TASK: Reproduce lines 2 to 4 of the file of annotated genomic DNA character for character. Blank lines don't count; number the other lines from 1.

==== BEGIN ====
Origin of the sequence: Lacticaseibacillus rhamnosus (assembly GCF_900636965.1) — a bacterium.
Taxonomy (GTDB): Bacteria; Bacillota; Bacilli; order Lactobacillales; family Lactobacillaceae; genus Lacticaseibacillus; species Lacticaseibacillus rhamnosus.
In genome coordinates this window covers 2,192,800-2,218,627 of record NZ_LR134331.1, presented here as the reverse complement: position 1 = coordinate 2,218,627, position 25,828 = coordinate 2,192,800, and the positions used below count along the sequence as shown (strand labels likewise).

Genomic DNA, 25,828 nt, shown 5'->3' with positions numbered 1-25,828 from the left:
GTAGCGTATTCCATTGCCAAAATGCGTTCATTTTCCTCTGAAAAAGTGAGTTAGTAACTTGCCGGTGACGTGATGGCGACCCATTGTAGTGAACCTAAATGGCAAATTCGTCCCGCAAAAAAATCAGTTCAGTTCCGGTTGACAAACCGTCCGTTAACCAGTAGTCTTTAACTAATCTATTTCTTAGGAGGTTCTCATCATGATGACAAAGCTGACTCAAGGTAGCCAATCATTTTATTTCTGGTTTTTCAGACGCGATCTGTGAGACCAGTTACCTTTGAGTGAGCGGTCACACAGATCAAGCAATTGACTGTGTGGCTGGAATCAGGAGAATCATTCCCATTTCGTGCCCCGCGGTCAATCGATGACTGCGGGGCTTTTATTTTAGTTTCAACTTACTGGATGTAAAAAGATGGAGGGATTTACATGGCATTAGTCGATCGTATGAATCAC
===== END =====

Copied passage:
Taxonomy (GTDB): Bacteria; Bacillota; Bacilli; order Lactobacillales; family Lactobacillaceae; genus Lacticaseibacillus; species Lacticaseibacillus rhamnosus.
In genome coordinates this window covers 2,192,800-2,218,627 of record NZ_LR134331.1, presented here as the reverse complement: position 1 = coordinate 2,218,627, position 25,828 = coordinate 2,192,800, and the positions used below count along the sequence as shown (strand labels likewise).

Genomic DNA, 25,828 nt, shown 5'->3' with positions numbered 1-25,828 from the left: